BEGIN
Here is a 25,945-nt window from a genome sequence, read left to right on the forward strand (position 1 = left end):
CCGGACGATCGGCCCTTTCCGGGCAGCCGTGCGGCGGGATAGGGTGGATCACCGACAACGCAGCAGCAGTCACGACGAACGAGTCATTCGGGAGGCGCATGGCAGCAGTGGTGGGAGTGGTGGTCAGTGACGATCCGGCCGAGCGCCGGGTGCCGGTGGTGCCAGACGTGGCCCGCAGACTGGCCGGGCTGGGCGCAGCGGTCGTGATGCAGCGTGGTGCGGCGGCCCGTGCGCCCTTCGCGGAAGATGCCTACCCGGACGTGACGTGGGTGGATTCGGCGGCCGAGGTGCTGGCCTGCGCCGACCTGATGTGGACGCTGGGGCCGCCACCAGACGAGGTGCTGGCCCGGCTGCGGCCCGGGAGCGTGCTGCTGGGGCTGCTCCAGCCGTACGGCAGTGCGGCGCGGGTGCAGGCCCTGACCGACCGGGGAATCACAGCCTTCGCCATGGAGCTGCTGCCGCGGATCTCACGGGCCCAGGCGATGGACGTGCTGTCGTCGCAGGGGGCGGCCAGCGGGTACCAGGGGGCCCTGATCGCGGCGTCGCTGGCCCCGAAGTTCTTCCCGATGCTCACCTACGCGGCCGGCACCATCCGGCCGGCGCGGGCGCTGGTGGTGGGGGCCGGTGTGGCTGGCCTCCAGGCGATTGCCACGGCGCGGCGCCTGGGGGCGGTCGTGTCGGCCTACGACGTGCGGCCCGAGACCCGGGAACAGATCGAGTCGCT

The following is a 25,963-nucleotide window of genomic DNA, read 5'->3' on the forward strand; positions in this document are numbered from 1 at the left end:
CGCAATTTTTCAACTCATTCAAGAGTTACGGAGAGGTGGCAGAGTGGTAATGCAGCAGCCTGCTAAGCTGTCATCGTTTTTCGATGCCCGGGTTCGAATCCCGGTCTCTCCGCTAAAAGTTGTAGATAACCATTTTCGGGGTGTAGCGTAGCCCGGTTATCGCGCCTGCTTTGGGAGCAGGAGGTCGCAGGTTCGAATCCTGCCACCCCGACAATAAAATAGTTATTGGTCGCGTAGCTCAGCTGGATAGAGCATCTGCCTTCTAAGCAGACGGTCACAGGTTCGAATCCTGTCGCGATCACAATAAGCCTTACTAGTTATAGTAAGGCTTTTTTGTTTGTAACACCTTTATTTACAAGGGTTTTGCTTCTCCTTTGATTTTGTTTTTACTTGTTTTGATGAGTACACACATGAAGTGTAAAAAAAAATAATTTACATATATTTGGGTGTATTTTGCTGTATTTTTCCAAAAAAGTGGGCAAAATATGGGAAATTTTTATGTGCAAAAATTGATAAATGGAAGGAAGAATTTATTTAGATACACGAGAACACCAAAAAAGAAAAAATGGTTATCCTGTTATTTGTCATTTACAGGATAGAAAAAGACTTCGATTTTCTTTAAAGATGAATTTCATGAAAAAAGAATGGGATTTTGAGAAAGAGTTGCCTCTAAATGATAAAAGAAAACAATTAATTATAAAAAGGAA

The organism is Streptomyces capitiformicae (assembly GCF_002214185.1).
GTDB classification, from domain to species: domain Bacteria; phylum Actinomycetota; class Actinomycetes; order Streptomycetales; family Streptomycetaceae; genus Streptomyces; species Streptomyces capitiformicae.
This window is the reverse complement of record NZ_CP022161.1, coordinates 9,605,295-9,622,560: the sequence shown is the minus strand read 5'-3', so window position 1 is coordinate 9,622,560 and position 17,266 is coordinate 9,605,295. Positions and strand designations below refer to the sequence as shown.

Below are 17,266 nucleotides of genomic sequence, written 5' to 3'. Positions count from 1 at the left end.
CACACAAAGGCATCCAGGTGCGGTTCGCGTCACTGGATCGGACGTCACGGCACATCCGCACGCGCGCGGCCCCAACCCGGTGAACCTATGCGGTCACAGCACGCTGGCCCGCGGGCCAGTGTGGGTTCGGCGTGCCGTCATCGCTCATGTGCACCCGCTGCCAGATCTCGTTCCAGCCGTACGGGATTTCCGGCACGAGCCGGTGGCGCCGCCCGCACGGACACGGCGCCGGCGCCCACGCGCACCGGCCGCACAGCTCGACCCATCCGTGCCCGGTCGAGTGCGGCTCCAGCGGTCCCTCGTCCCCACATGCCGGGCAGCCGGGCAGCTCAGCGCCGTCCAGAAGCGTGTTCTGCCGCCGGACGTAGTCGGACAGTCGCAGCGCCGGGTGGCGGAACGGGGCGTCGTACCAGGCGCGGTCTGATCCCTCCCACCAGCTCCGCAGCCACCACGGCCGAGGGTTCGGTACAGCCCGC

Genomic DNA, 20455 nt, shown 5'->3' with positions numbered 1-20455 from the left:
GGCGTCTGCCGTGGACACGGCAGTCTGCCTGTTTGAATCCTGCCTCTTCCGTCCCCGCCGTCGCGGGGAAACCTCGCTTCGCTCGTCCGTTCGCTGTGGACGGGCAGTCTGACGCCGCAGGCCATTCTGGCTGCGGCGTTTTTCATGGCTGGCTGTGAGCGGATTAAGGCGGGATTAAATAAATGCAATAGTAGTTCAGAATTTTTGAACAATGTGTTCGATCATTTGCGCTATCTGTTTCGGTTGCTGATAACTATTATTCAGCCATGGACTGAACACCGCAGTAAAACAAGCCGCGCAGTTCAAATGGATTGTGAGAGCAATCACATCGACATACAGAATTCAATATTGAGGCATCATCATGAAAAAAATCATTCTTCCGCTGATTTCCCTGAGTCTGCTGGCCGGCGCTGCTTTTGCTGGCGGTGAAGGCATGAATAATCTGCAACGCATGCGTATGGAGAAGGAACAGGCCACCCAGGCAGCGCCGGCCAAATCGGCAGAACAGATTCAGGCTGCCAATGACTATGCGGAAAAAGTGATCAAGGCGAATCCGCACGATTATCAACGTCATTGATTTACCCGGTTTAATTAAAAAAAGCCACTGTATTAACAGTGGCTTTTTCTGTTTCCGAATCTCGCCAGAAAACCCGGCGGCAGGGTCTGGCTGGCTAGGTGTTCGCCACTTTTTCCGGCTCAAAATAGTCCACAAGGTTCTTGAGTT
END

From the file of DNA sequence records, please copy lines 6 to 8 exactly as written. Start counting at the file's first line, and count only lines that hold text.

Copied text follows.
GTDB classification, from domain to species: domain Bacteria; phylum Actinomycetota; class Actinomycetes; order Streptomycetales; family Streptomycetaceae; genus Streptomyces; species Streptomyces capitiformicae.
This window is the reverse complement of record NZ_CP022161.1, coordinates 9,605,295-9,622,560: the sequence shown is the minus strand read 5'-3', so window position 1 is coordinate 9,622,560 and position 17,266 is coordinate 9,605,295. Positions and strand designations below refer to the sequence as shown.

Below are 17,266 nucleotides of genomic sequence, written 5' to 3'. Positions count from 1 at the left end.